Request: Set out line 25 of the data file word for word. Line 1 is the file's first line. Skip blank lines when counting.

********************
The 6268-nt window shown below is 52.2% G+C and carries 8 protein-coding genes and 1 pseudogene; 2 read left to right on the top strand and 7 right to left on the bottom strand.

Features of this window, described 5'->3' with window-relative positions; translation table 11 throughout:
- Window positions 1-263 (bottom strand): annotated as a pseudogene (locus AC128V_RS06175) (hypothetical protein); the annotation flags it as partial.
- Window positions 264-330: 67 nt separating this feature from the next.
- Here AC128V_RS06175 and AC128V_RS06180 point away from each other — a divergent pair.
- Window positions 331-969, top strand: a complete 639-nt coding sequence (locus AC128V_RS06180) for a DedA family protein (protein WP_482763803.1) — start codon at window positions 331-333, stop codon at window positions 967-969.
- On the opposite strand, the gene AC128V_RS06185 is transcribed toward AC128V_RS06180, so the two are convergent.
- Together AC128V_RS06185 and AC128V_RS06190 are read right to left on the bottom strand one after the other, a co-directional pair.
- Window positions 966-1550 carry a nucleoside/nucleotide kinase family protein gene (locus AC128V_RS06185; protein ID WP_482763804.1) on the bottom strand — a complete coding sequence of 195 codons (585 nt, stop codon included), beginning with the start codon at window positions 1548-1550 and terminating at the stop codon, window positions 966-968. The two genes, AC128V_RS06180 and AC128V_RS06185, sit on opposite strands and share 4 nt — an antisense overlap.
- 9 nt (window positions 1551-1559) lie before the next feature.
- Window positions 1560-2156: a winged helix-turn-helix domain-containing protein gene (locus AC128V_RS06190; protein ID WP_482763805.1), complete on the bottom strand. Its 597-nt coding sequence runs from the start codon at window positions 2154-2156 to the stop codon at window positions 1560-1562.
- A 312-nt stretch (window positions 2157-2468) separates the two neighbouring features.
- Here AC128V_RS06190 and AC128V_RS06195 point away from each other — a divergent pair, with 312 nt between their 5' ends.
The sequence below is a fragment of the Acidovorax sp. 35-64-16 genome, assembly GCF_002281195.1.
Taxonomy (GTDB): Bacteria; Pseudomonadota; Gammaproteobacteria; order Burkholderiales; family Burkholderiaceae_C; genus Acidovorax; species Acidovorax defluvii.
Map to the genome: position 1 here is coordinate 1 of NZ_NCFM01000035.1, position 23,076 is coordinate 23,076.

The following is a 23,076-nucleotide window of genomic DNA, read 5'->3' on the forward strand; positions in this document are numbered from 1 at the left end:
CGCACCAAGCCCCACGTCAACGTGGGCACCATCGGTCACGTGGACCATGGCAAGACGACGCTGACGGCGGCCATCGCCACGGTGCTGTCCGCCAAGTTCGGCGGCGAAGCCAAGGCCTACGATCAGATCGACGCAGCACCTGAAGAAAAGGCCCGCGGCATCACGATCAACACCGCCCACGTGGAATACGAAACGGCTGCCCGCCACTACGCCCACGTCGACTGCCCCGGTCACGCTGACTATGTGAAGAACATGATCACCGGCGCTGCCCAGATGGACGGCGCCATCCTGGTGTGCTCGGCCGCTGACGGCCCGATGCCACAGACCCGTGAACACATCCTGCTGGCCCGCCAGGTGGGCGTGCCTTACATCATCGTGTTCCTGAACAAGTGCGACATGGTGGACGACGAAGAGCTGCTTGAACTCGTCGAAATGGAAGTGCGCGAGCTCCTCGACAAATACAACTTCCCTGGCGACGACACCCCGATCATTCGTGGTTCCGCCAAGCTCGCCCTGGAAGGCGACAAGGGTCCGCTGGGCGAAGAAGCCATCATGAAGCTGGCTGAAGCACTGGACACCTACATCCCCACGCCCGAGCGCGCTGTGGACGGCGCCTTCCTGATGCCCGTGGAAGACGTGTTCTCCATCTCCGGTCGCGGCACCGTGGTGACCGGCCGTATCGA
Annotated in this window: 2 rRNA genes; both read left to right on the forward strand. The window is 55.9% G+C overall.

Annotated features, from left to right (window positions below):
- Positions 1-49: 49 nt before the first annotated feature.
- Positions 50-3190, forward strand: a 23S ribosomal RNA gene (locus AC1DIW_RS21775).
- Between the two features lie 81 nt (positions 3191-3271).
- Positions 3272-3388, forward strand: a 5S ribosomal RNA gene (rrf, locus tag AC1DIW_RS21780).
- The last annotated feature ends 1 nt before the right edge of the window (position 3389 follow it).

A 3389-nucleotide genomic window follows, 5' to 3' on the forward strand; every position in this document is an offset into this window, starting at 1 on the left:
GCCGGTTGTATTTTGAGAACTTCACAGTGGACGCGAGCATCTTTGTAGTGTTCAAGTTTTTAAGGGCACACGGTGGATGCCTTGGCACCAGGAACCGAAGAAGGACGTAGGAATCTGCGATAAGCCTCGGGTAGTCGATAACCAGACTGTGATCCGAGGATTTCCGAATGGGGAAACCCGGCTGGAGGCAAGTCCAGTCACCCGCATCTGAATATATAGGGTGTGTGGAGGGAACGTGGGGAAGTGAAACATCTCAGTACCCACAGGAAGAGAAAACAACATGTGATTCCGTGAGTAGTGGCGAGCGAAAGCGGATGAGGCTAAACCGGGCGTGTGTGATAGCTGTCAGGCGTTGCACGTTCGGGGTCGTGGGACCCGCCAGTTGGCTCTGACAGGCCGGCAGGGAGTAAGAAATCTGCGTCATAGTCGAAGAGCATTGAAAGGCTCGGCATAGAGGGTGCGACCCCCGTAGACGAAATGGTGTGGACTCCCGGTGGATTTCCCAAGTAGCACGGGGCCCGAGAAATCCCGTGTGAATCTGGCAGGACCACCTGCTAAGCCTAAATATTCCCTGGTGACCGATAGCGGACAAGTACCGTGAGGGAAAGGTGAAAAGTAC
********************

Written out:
- The last annotated feature ends 1 nt before the right edge of the window (position 3389 follow it).